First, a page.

The US government on Monday filed suit to block AT&T Inc’s merger with Time Warner Inc, setting up the biggest antitrust court clash in decades over the US$85 billion tie-up.
The deal announced more than a year ago would merge vast content of Time Warner units like premium cable channel HBO and news channel CNN with the massive Internet and pay TV delivery networks of AT&T.
“This merger would greatly harm American consumers. It would mean higher monthly television bills and fewer of the new, emerging, innovative options that consumers are beginning to enjoy,” US Assistant Attorney General for the Antitrust Division Makan Delrahim said.
Delrahim said AT&T with its DirecTV satellite operations and Time Warner’s content “would have the incentive and ability to charge more for Time Warner’s popular networks and take other actions to discourage future competitors from entering the marketplace altogether.”
Critics of the deal have said it would give too much power over the media industry to a single firm and enable AT&T to withhold key content from rivals or raise prices.
AT&T said it plans to challenge the government’s lawsuit, arguing that it was seeking a “vertical” merger without competitive overlap, which should be approved based on legal precedent.
AT&T chairman and chief executive Randall Stephenson said the antitrust enforcers are ignoring “decades of clear legal precedent” and failed to take into account the “radical change” in the sector in which Internet platforms like Netflix are transforming how media is consumed.
The deal has also stirred up political concerns: Reports earlier this month said the government was prepared to approve the deal if AT&T would divest CNN, which has been a frequent target of US President Donald Trump, who has called the network “fake news.”
During the election campaign last year, Trump vowed to blocked the merger that would have about 142 million subscribers and a vast catalog of television, film and sports content.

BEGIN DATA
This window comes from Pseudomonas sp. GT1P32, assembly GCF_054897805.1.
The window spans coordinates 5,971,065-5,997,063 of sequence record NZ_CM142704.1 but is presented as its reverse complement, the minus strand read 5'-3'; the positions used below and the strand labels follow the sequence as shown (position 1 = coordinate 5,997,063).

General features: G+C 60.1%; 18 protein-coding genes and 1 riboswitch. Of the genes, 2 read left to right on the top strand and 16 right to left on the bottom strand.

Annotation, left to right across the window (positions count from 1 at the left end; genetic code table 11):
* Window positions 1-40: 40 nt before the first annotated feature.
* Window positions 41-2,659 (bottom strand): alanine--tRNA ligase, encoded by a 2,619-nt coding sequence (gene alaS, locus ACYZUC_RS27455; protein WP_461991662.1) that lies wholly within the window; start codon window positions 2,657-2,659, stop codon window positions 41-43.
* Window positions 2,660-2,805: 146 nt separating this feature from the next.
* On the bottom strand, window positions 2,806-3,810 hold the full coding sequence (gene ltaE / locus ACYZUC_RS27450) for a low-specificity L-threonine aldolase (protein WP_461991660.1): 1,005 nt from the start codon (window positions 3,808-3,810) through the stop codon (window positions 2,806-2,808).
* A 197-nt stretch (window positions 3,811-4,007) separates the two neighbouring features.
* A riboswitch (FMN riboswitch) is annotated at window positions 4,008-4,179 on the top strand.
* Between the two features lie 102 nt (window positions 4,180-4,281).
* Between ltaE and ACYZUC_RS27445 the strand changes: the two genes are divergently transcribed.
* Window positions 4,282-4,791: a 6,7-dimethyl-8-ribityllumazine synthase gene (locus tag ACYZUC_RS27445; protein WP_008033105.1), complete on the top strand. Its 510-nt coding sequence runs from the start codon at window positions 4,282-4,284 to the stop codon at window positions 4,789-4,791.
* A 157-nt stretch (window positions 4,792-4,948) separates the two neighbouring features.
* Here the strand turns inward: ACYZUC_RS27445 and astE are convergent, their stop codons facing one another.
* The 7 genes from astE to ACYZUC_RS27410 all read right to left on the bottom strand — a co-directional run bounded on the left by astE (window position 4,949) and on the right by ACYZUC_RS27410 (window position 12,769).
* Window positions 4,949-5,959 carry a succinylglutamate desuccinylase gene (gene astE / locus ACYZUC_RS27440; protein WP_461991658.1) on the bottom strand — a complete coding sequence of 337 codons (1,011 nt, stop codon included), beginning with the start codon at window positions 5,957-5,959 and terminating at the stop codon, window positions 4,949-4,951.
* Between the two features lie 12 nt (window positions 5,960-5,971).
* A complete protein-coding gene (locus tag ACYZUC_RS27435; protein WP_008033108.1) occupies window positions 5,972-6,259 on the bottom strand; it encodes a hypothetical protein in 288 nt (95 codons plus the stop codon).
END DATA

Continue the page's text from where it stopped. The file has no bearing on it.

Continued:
Stephenson at a news conference reaffirmed his opposition of divesting CNN to win approval.
“There’s been a lot of reporting and speculation whether this is all about CNN and frankly I don’t know, but nobody should be surprised that the question keeps coming up, because we have witnessed such an abrupt change in the application of antitrust law,” he said.
Stephenson has said he would have preferred a negotiated settlement with the US Department of Justice, but that any deal would not involve the divesting of CNN or the HBO premium video channel.
That is because AT&T — one of the largest telecom and pay TV operators — wants to boost its ability to marry content and advertising and better compete with the likes of Facebook, Google and Netflix.
“That’s where the synergies come from,” Stephenson said last week.
AT&T has also said its merger would mirror a similar merger between cable giant Comcast Corp and media-entertainment group NBCUniversal, which won approval with certain conditions.
However, Delrahim said in a speech last week that he wanted to avoid “behavioral” remedies in mergers, saying: “Antitrust is law enforcement, it’s not regulation.”
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